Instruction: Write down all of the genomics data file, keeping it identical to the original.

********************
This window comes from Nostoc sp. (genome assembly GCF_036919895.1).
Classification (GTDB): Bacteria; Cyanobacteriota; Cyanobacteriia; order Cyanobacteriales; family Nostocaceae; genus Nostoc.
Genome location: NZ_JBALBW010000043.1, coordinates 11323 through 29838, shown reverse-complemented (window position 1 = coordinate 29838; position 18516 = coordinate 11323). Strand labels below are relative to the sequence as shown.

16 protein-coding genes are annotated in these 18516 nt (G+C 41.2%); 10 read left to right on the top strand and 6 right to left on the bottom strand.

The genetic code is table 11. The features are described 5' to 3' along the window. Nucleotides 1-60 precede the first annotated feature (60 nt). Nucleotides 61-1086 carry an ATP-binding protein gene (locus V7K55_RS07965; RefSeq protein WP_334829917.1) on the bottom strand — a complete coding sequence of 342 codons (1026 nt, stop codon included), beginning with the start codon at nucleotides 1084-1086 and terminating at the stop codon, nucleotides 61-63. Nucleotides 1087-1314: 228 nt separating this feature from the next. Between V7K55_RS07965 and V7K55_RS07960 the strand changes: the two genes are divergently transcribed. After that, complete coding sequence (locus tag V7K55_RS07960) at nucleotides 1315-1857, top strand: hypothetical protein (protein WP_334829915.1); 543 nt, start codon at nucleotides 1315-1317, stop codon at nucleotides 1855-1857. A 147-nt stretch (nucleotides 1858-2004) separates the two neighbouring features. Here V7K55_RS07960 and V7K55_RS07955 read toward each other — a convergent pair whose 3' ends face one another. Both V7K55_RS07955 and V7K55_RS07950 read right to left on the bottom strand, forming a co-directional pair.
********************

This window comes from Nostoc sp. (genome assembly GCF_036919895.1).
Classification (GTDB): Bacteria; Cyanobacteriota; Cyanobacteriia; order Cyanobacteriales; family Nostocaceae; genus Nostoc.
Genome location: NZ_JBALBW010000043.1, coordinates 11323 through 29838, shown reverse-complemented (window position 1 = coordinate 29838; position 18516 = coordinate 11323). Strand labels below are relative to the sequence as shown.

16 protein-coding genes are annotated in these 18516 nt (G+C 41.2%); 10 read left to right on the top strand and 6 right to left on the bottom strand.

The genetic code is table 11. The features are described 5' to 3' along the window. Nucleotides 1-60 precede the first annotated feature (60 nt). Nucleotides 61-1086 carry an ATP-binding protein gene (locus V7K55_RS07965; RefSeq protein WP_334829917.1) on the bottom strand — a complete coding sequence of 342 codons (1026 nt, stop codon included), beginning with the start codon at nucleotides 1084-1086 and terminating at the stop codon, nucleotides 61-63. Nucleotides 1087-1314: 228 nt separating this feature from the next. Between V7K55_RS07965 and V7K55_RS07960 the strand changes: the two genes are divergently transcribed. After that, complete coding sequence (locus tag V7K55_RS07960) at nucleotides 1315-1857, top strand: hypothetical protein (protein WP_334829915.1); 543 nt, start codon at nucleotides 1315-1317, stop codon at nucleotides 1855-1857. A 147-nt stretch (nucleotides 1858-2004) separates the two neighbouring features. Here V7K55_RS07960 and V7K55_RS07955 read toward each other — a convergent pair whose 3' ends face one another. Both V7K55_RS07955 and V7K55_RS07950 read right to left on the bottom strand, forming a co-directional pair.